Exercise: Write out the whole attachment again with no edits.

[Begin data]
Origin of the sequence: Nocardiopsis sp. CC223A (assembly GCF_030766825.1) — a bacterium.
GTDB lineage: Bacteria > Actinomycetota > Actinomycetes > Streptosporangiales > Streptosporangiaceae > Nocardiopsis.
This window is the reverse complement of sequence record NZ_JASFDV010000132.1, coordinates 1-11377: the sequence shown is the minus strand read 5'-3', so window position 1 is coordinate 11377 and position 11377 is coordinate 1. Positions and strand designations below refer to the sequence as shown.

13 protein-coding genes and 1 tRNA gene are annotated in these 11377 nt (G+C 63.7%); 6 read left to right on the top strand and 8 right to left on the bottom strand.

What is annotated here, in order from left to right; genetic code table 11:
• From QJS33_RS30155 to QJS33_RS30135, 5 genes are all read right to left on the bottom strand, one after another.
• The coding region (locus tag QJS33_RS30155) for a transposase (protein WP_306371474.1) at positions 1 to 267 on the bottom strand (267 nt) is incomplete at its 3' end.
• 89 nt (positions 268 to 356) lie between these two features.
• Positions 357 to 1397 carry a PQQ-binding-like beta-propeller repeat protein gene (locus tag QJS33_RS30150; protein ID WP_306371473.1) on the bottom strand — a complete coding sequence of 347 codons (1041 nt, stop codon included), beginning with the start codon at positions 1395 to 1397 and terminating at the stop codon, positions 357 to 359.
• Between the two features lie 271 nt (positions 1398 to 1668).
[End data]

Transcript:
Origin of the sequence: Nocardiopsis sp. CC223A (assembly GCF_030766825.1) — a bacterium.
GTDB lineage: Bacteria > Actinomycetota > Actinomycetes > Streptosporangiales > Streptosporangiaceae > Nocardiopsis.
This window is the reverse complement of sequence record NZ_JASFDV010000132.1, coordinates 1-11377: the sequence shown is the minus strand read 5'-3', so window position 1 is coordinate 11377 and position 11377 is coordinate 1. Positions and strand designations below refer to the sequence as shown.

13 protein-coding genes and 1 tRNA gene are annotated in these 11377 nt (G+C 63.7%); 6 read left to right on the top strand and 8 right to left on the bottom strand.

What is annotated here, in order from left to right; genetic code table 11:
• From QJS33_RS30155 to QJS33_RS30135, 5 genes are all read right to left on the bottom strand, one after another.
• The coding region (locus tag QJS33_RS30155) for a transposase (protein WP_306371474.1) at positions 1 to 267 on the bottom strand (267 nt) is incomplete at its 3' end.
• 89 nt (positions 268 to 356) lie between these two features.
• Positions 357 to 1397 carry a PQQ-binding-like beta-propeller repeat protein gene (locus tag QJS33_RS30150; protein ID WP_306371473.1) on the bottom strand — a complete coding sequence of 347 codons (1041 nt, stop codon included), beginning with the start codon at positions 1395 to 1397 and terminating at the stop codon, positions 357 to 359.
• Between the two features lie 271 nt (positions 1398 to 1668).